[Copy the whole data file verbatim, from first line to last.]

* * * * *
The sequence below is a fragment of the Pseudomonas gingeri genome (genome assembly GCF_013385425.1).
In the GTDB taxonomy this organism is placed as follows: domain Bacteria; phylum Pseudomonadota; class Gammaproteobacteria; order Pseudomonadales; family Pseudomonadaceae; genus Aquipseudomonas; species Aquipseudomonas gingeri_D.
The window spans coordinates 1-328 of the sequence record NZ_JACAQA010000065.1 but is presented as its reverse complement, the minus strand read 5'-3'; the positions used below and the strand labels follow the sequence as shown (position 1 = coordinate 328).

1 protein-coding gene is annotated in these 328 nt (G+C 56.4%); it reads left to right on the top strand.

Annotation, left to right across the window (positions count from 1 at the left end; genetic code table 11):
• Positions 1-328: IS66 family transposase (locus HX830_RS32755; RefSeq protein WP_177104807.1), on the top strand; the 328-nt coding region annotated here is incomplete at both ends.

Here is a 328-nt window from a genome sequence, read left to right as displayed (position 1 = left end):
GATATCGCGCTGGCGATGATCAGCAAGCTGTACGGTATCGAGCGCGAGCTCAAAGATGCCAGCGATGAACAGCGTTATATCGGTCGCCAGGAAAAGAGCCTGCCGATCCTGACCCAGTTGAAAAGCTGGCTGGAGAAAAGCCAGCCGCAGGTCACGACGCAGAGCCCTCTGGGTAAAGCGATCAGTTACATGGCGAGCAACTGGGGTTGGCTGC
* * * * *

The sequence below is a fragment of the Pseudomonas gingeri genome (genome assembly GCF_013385425.1).
In the GTDB taxonomy this organism is placed as follows: domain Bacteria; phylum Pseudomonadota; class Gammaproteobacteria; order Pseudomonadales; family Pseudomonadaceae; genus Aquipseudomonas; species Aquipseudomonas gingeri_D.
The window spans coordinates 1-328 of the sequence record NZ_JACAQA010000065.1 but is presented as its reverse complement, the minus strand read 5'-3'; the positions used below and the strand labels follow the sequence as shown (position 1 = coordinate 328).

1 protein-coding gene is annotated in these 328 nt (G+C 56.4%); it reads left to right on the top strand.

Annotation, left to right across the window (positions count from 1 at the left end; genetic code table 11):
• Positions 1-328: IS66 family transposase (locus HX830_RS32755; RefSeq protein WP_177104807.1), on the top strand; the 328-nt coding region annotated here is incomplete at both ends.

Here is a 328-nt window from a genome sequence, read left to right as displayed (position 1 = left end):
GATATCGCGCTGGCGATGATCAGCAAGCTGTACGGTATCGAGCGCGAGCTCAAAGATGCCAGCGATGAACAGCGTTATATCGGTCGCCAGGAAAAGAGCCTGCCGATCCTGACCCAGTTGAAAAGCTGGCTGGAGAAAAGCCAGCCGCAGGTCACGACGCAGAGCCCTCTGGGTAAAGCGATCAGTTACATGGCGAGCAACTGGGGTTGGCTGC